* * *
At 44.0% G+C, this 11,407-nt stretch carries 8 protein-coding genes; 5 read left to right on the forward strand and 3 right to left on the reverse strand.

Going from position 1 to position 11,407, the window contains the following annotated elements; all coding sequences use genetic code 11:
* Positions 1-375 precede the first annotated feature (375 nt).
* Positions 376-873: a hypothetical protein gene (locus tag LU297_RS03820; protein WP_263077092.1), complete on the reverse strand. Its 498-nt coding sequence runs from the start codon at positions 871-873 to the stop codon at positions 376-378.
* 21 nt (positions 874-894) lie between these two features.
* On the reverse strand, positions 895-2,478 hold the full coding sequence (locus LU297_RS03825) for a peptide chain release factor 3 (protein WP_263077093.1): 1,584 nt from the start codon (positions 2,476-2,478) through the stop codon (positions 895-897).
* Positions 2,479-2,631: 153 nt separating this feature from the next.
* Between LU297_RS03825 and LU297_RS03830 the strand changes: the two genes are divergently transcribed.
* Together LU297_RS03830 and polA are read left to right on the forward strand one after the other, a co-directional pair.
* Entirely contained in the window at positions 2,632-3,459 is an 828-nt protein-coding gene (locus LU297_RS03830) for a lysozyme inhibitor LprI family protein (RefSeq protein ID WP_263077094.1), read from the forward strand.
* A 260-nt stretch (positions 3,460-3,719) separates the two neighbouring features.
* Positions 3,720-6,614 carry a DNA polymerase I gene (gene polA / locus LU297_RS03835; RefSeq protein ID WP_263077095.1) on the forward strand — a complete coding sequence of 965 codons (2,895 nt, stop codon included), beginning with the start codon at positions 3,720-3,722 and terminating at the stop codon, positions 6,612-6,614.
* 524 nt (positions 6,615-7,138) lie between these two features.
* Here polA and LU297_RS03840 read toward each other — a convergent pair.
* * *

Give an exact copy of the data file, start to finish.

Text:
At 44.0% G+C, this 11,407-nt stretch carries 8 protein-coding genes; 5 read left to right on the forward strand and 3 right to left on the reverse strand.

Going from position 1 to position 11,407, the window contains the following annotated elements; all coding sequences use genetic code 11:
* Positions 1-375 precede the first annotated feature (375 nt).
* Positions 376-873: a hypothetical protein gene (locus tag LU297_RS03820; protein WP_263077092.1), complete on the reverse strand. Its 498-nt coding sequence runs from the start codon at positions 871-873 to the stop codon at positions 376-378.
* 21 nt (positions 874-894) lie between these two features.
* On the reverse strand, positions 895-2,478 hold the full coding sequence (locus LU297_RS03825) for a peptide chain release factor 3 (protein WP_263077093.1): 1,584 nt from the start codon (positions 2,476-2,478) through the stop codon (positions 895-897).
* Positions 2,479-2,631: 153 nt separating this feature from the next.
* Between LU297_RS03825 and LU297_RS03830 the strand changes: the two genes are divergently transcribed.
* Together LU297_RS03830 and polA are read left to right on the forward strand one after the other, a co-directional pair.
* Entirely contained in the window at positions 2,632-3,459 is an 828-nt protein-coding gene (locus LU297_RS03830) for a lysozyme inhibitor LprI family protein (RefSeq protein ID WP_263077094.1), read from the forward strand.
* A 260-nt stretch (positions 3,460-3,719) separates the two neighbouring features.
* Positions 3,720-6,614 carry a DNA polymerase I gene (gene polA / locus LU297_RS03835; RefSeq protein ID WP_263077095.1) on the forward strand — a complete coding sequence of 965 codons (2,895 nt, stop codon included), beginning with the start codon at positions 3,720-3,722 and terminating at the stop codon, positions 6,612-6,614.
* 524 nt (positions 6,615-7,138) lie between these two features.
* Here polA and LU297_RS03840 read toward each other — a convergent pair.